Gnosticism

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Gnosticism is a blanket term for various religions and sects most prominent in the first few centuries A.D. Its name comes from the Greek word for knowledge, gnosis, refering to the idea that there is special, hidden knowledge that only a few may posses. The occult nature of Gnostic teaching and the fact that much of the evidence for that teaching comes from attacks by orthodox Christians makes it difficult to be precise about the differences between different Gnostic systems.

Gnostic Beliefs

Gnosticism taught generally that matter was evil, and was the creation of a lesser god (called the demiurge, after Plato). But human bodies, although their matter is evil, contained within them a divine spark that fell from the good, true God. Knowledge (gnosis) enables the divine spark to return to the true God from whence it came.

Many Gnostics (especially the followers of Valentinius) taught that there was the One, the original, unknowable God; and then from the One emanated Aeons, pairs of lesser beings in sequence. The Aeons together made up the Pleroma, or fulness, of God. The lowest of these pairs were Sophia ("Wisdom," in Greek) and Christ. Sophia sinned by seeking to know the unknowable One, and as a consequence of her sin the Demiurge came into being, who created the physical world. Christ was then sent to earth to give men the gnosis needed to rescue themselves from the physical world and return to spiritual world.

Gnostics identified the Demiurge with the God of the Old Testament; thus they rejected the Old Testament and Judaism, and often celebrated those who were rejected by the Old Testament God, such as the serpent, Cain, Esau, etc. Some Gnostics were believed to identify the demiurge with Satan, a belief which contributed to the suspicion with which many Christians regarded them.

Some Gnostic sects were Christians who embraced mystical theories of the true nature of Jesus and/or the Christ which were out of step with the teachings of orthodox Christian faith. For example, Gnostics generally taught docetism, the belief that Jesus did not have a physical body, but rather his apparent physical body was an illusion, and hence his crucifixion was not bodily.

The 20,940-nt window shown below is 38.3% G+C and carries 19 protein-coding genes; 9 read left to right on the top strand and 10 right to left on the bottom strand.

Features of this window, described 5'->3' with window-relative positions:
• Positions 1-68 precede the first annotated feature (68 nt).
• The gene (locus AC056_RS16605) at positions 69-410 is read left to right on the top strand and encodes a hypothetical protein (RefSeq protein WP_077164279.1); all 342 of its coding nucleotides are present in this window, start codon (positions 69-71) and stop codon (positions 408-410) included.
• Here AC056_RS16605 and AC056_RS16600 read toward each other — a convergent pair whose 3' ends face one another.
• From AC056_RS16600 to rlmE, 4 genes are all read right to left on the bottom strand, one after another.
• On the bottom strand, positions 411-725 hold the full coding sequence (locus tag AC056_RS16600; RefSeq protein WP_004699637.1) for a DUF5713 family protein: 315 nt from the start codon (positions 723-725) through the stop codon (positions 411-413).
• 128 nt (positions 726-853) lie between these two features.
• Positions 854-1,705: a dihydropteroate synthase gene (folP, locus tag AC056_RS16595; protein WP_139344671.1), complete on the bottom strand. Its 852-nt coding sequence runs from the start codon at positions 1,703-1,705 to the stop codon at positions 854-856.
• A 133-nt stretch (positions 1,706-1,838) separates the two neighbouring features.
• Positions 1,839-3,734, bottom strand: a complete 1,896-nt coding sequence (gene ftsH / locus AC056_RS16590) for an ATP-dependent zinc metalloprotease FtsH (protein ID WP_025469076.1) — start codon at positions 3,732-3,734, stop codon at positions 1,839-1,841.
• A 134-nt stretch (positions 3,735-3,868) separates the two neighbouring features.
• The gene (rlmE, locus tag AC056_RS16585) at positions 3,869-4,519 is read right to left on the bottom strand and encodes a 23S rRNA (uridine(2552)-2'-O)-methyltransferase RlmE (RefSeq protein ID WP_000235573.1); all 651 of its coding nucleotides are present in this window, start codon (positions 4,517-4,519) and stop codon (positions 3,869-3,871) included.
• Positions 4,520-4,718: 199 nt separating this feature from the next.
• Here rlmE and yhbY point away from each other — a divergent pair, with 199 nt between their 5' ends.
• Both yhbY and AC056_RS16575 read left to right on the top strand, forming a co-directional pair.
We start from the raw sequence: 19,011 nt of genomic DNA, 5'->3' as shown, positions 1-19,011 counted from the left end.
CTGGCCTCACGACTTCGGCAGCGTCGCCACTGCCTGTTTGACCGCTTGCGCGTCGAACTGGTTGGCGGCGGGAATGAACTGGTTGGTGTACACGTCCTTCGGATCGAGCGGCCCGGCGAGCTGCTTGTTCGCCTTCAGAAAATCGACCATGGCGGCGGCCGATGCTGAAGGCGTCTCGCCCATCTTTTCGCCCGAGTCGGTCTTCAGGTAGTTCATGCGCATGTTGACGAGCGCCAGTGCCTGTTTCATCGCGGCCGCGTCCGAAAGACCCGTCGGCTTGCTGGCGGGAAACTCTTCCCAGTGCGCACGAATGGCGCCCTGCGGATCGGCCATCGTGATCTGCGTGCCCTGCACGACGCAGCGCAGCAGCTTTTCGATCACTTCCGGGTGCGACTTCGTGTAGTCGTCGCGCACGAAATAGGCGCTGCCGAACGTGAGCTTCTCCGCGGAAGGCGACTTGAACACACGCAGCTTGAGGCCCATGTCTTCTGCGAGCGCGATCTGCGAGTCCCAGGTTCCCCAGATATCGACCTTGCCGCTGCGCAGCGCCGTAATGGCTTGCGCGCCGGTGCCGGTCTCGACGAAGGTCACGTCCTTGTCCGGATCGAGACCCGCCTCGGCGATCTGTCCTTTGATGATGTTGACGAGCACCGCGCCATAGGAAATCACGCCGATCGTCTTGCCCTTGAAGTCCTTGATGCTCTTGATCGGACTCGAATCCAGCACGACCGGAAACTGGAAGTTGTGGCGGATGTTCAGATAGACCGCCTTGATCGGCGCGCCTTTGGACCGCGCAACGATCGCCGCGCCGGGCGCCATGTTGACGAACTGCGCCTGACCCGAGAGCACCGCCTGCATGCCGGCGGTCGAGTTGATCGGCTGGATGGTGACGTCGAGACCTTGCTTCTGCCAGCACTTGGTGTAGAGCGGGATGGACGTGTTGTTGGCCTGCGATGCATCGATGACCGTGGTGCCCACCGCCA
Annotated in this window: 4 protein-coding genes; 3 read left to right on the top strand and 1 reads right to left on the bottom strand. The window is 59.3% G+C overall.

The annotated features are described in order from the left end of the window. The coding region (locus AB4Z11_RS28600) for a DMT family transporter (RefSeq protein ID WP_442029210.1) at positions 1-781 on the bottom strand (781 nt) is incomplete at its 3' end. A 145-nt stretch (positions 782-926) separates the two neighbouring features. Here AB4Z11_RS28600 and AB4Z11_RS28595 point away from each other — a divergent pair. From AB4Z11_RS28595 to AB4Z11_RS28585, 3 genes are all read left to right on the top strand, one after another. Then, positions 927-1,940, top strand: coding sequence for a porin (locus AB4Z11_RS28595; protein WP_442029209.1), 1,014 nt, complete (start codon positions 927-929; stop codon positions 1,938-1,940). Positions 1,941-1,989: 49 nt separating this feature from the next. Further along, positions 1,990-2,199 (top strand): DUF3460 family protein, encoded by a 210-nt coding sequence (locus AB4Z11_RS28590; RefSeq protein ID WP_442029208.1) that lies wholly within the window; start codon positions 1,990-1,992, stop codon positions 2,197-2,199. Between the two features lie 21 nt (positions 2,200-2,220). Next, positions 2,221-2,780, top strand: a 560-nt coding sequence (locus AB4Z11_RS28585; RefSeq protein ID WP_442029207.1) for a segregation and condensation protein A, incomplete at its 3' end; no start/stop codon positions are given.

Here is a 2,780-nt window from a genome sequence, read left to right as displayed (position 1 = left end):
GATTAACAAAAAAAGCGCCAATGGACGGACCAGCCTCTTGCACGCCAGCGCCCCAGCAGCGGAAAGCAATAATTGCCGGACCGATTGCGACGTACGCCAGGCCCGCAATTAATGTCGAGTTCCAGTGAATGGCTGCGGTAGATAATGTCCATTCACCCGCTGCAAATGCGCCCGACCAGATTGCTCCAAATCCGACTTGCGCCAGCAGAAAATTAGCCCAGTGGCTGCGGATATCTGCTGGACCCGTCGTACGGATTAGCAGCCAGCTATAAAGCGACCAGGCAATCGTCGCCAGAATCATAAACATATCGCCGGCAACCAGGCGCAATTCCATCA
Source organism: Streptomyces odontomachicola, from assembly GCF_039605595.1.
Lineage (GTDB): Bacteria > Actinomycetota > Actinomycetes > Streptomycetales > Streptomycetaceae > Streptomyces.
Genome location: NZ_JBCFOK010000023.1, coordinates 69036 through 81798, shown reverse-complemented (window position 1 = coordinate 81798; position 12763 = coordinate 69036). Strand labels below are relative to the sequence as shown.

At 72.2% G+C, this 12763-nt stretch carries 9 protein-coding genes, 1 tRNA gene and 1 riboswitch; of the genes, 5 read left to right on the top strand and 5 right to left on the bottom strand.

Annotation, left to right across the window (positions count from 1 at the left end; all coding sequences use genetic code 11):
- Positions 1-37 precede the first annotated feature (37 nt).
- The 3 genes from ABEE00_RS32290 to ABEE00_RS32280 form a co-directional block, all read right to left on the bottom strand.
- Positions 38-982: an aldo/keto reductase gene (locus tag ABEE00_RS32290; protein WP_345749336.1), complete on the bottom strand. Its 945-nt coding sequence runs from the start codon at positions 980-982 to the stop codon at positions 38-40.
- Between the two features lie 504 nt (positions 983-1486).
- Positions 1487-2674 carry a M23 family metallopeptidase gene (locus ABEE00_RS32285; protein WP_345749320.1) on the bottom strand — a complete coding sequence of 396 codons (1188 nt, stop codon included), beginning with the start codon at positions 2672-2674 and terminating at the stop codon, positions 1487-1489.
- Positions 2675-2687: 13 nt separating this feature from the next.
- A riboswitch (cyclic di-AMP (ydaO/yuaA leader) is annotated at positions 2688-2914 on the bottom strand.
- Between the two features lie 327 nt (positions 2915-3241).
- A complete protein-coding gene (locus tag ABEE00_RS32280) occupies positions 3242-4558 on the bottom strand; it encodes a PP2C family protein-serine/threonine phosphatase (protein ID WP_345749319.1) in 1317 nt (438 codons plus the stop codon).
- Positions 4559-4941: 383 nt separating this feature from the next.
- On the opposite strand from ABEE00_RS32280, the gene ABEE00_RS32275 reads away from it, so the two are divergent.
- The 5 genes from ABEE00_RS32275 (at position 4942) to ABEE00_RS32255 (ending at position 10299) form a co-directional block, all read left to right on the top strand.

Most Gnostics practiced celibacy and asceticism, on the grounds that the pleasures of the flesh were evil; a few however practiced libertinism, arguing that since the body was evil they should defile it. This led to further distrust, and was an accusation leveled against other groups who did not follow this practice.

Gnostic Sects

Gnostic sects included the Valentinians, the Ophites (so-named because they worshiped the serpent of Genesis as the bestower of knowledge). Marcion of Sinope and Simon Magus both had Gnostic tendencies, but they were not completely Gnostics.

Others were the Bogomils, the Cathars (Cathari, Albigenses or Albigensians),

Gnosticism later grew into Mandaeanism, from which Manichaeism came.

Sources

We have two main historical sources for information on Gnosticism: attacks on Gnosticism by orthodox Christians, and extant Gnostic works.

Neither of these two sources is entirely satisfactory. Attacks on Gnosticism by orthdox Christians, hostile as they are, most likely suffer from some degree of bias; and orthodox Christians had a tendency to conflate together the many differing groups opposed to them.

Many Gnostics scriptures and other works were written, but until the late 19th and the 20th centuries, none of them were available, except in isolated quotations in the writings of their opponents. Many 19th century scholars devoted considerable effort to collecting the scattered references in the works of opponents and reassembling the Gnostic materials.

Several finds of manuscripts have been made since, most importantly the Nag Hammadi codices. But though we now possess a reasonable collection of Gnostic texts, they are still often difficult to interpret, due to the esoteric nature of Gnostic teaching. We are also faced with difficulties in identifying which teachers or sects authored which texts.

Origins of Gnosticism

The origins of Gnosticism are a subject of dispute amongst scholars: some think Gnosticism is fundamentally pagan in origin, but has adopted a Christian veneer; others trace its origin to Judaism; yet others think it derives from Jesus, and is a development of his teaching at least as valid as the orthodox one.

It seems clear that Gnosticism, at least in some of its theologically more developed formulations, was heavily influenced by Platonism and Neo-Platonism.

Gnosticism in Modern Times

Gnosticism has seen something of a resurgence in popular culture in recent years.

The works of popular science fiction author Philip K. Dick were an early example. Some conspiracy theories have Gnostic overtones.

Such films as Dark City, The Matrix, The Truman Show, and even Toy Story explore Gnostic themes to greater and lesser degrees.

The role playing game Kult is also based on Gnostic ideas


See also: Apocrypha


Bibliography:

Pagels, Elaine. The Gnostic Gospels. ISBN: 0679724532


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